At Laval University, the Introduction to CanMEDS Core Competencies program, an intensive, integrated, multispecialty rotation for first-year specialty residents, provided an innovative solution to the problem of introducing these residents to core competencies early in their training. The program was feasible, made good use of our faculty resources, and simultaneously dealt with many core competencies. It was very well received by residents and faculty. Moreover, this program offered three innovations: the one-month and multispecialty formats, and the integrated approach to core competencies.
To our knowledge, this is the first attempt to offer teaching sessions on core competencies in a one-month rotation. The full-time format allowed participants to focus entirely on the tasks at hand. Removing so many residents from their clinical rotations for 20 days throughout the year and ensuring their full attendance and full attention would otherwise be very difficult.
The multispecialty format seemed to have a positive impact on residents’ professional socialization. Their interactions with peers from other specialties lasted much longer than the few days reported in previous studies.12,13
Finally, the integration sessions and related activities in our program promoted residents’ understanding of what it means to be a competent physician. During the closing session, residents’ team presentations and essays indicated that they understood early in their residency the relationship between the core competencies and their overall cohesiveness as well as their application to their future training. Of the few published initiatives9–13 involving teaching various core competencies simultaneously, only Chan et al13 have explicitly mentioned the need to integrate core competencies.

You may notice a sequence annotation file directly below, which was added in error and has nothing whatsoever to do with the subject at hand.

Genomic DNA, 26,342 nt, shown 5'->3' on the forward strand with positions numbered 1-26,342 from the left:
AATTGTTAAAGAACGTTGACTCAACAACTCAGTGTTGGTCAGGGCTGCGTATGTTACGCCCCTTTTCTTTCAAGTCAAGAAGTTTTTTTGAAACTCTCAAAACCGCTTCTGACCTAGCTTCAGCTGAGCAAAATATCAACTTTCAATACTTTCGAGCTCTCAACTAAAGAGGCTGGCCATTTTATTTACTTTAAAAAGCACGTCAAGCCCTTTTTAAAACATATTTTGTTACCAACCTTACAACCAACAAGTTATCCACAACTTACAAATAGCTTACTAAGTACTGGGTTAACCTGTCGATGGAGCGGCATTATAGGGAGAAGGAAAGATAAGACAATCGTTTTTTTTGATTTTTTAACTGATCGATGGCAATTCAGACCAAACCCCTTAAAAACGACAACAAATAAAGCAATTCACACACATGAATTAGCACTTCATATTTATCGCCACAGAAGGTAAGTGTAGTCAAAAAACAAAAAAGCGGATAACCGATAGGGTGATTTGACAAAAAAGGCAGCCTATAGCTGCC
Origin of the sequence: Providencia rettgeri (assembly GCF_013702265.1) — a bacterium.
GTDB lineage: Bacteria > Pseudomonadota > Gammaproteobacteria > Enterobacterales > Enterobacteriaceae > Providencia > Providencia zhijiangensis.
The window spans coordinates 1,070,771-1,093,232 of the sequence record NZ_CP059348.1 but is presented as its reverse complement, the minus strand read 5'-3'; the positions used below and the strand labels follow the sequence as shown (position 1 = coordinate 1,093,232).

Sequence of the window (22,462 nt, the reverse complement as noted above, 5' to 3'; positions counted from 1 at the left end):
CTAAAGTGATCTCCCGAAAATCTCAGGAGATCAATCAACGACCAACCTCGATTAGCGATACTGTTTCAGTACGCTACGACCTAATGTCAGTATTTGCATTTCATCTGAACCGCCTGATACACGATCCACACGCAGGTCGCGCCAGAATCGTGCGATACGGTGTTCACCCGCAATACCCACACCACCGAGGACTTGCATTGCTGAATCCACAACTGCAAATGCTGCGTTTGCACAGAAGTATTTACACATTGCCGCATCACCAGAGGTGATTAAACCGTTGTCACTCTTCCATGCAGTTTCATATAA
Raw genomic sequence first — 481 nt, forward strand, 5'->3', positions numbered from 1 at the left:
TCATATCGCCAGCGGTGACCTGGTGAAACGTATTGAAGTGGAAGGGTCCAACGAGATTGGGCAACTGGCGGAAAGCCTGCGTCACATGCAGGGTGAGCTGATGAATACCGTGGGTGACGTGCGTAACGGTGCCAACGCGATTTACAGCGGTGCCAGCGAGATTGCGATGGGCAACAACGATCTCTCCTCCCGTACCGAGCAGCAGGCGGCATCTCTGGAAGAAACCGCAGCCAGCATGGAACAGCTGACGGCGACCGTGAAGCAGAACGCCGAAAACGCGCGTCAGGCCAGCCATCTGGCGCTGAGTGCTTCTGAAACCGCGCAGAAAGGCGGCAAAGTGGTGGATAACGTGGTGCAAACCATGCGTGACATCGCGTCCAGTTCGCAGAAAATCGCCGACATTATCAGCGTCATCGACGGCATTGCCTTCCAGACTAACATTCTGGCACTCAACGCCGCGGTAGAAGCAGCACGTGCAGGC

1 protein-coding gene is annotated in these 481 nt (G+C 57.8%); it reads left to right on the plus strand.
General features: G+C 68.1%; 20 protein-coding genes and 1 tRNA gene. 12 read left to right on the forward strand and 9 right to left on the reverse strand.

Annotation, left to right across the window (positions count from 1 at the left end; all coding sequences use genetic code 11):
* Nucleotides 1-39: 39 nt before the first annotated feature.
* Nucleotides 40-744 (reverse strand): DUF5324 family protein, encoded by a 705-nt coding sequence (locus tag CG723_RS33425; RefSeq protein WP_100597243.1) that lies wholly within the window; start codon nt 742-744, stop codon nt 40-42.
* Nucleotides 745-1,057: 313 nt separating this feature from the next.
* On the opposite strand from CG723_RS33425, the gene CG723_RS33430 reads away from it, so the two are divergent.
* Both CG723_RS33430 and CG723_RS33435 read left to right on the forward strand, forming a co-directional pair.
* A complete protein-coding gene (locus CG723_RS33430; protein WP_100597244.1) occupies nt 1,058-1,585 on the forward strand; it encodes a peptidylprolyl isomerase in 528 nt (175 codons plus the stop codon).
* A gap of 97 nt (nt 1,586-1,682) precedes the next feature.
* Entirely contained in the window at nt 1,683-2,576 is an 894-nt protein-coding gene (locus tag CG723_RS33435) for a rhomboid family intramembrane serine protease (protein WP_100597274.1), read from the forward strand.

Since the pilot version, the program has been offered on a yearly basis. It now involves 60 residents per rotation, with plans to expand its availability to all specialty programs. Teaching materials and activities were revised and upgraded in response to comments from residents and faculty. We are considering grouping senior residents for training on specific competencies, on the basis of this positive experience and on residents’ requests, for one- or two-day sessions. Faculty development and intraprogram activities are also underway, with the goal of an integrated competency-oriented training.
The innovative aspects of our program should be further assessed. Is our intensive one-month format equivalent to brief, dispersed teaching sessions, or does it offer specific advantages? Our participants insisted that we maintain the format because it reduced competition between formal teaching and the demands of clinical work. Given the residents’ comments, we believe that this training format contributed to their integrated understanding of the core competencies framework. However, this hypothesis needs further testing. The professional socialization phenomenon observed during the rotation, seemingly related to the multispecialty format, also warrants further investigation as a potential basis for the development of competency in collaborative care.